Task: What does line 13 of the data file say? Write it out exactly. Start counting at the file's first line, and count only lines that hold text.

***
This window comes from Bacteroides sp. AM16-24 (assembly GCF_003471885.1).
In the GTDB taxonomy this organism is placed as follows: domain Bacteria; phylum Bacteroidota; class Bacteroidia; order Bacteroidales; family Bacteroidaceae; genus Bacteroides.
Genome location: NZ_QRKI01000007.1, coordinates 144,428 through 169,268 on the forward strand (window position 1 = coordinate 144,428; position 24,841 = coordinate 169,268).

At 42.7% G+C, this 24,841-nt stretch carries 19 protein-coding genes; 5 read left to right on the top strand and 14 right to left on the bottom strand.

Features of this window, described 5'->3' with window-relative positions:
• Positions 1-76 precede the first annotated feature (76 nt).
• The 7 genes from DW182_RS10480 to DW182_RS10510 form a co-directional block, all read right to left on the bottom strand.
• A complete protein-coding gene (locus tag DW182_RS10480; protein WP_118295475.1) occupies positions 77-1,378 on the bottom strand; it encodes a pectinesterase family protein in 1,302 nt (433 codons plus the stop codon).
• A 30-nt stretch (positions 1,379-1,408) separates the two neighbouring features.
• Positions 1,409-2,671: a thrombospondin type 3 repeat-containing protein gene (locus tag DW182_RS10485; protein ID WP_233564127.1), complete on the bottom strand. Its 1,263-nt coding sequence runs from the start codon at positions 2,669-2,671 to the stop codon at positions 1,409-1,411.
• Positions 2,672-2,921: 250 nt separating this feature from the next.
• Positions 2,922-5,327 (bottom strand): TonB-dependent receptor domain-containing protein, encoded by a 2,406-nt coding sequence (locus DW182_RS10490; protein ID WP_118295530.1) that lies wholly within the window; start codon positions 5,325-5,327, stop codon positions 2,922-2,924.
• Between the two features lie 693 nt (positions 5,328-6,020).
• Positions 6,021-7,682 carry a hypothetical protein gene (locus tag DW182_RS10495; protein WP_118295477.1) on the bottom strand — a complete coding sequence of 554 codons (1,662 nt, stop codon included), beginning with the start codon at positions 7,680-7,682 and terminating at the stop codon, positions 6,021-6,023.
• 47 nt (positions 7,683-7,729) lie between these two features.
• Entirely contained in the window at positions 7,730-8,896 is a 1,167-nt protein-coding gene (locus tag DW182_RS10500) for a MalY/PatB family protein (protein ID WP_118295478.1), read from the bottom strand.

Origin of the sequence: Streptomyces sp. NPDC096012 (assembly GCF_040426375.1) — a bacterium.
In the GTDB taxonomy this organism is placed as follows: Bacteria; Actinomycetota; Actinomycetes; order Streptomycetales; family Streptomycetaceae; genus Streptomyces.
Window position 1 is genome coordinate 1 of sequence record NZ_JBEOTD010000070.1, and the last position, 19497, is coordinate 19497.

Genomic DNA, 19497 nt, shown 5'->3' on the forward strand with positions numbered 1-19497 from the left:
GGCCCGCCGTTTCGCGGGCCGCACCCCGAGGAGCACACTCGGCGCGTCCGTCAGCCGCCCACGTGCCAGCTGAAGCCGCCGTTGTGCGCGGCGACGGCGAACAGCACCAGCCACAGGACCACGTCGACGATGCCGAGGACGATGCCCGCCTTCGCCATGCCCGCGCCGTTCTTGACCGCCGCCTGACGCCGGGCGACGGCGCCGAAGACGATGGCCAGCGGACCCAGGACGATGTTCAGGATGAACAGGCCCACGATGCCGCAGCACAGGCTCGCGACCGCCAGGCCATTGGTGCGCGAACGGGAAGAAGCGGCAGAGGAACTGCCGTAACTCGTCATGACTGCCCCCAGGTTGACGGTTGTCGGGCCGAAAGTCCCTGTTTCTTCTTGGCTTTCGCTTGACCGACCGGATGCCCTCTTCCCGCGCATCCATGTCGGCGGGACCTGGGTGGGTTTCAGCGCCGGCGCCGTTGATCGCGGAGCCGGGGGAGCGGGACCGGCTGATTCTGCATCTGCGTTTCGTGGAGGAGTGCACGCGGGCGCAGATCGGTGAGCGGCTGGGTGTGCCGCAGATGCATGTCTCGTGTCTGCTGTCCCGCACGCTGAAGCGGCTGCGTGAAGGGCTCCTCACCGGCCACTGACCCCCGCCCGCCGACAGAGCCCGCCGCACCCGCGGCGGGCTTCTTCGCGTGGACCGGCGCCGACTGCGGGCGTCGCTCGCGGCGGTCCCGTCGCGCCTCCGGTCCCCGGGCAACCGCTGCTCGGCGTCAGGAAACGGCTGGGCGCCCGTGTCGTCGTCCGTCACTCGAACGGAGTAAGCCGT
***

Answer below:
• Between the two features lie 693 nt (positions 5,328-6,020).